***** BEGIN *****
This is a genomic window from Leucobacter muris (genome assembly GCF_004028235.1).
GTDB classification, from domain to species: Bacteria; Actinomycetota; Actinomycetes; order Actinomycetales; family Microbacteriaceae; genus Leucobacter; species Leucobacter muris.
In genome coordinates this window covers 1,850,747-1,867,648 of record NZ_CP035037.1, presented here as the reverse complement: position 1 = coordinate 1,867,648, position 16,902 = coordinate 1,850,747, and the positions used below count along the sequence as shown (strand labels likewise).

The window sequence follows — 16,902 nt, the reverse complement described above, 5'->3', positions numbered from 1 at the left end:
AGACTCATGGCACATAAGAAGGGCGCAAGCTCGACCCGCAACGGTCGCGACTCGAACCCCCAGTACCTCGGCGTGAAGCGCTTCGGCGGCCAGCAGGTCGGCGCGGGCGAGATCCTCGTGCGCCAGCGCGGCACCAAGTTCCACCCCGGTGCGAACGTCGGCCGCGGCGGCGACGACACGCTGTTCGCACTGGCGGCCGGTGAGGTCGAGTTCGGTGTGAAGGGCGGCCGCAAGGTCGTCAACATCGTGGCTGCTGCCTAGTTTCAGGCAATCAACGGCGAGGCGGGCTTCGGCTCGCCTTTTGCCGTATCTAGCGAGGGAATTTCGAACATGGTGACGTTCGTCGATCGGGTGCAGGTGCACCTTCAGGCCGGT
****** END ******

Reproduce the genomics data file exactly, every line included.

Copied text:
This is a genomic window from Leucobacter muris (genome assembly GCF_004028235.1).
GTDB classification, from domain to species: Bacteria; Actinomycetota; Actinomycetes; order Actinomycetales; family Microbacteriaceae; genus Leucobacter; species Leucobacter muris.
In genome coordinates this window covers 1,850,747-1,867,648 of record NZ_CP035037.1, presented here as the reverse complement: position 1 = coordinate 1,867,648, position 16,902 = coordinate 1,850,747, and the positions used below count along the sequence as shown (strand labels likewise).

The window sequence follows — 16,902 nt, the reverse complement described above, 5'->3', positions numbered from 1 at the left end:
AGACTCATGGCACATAAGAAGGGCGCAAGCTCGACCCGCAACGGTCGCGACTCGAACCCCCAGTACCTCGGCGTGAAGCGCTTCGGCGGCCAGCAGGTCGGCGCGGGCGAGATCCTCGTGCGCCAGCGCGGCACCAAGTTCCACCCCGGTGCGAACGTCGGCCGCGGCGGCGACGACACGCTGTTCGCACTGGCGGCCGGTGAGGTCGAGTTCGGTGTGAAGGGCGGCCGCAAGGTCGTCAACATCGTGGCTGCTGCCTAGTTTCAGGCAATCAACGGCGAGGCGGGCTTCGGCTCGCCTTTTGCCGTATCTAGCGAGGGAATTTCGAACATGGTGACGTTCGTCGATCGGGTGCAGGTGCACCTTCAGGCCGGT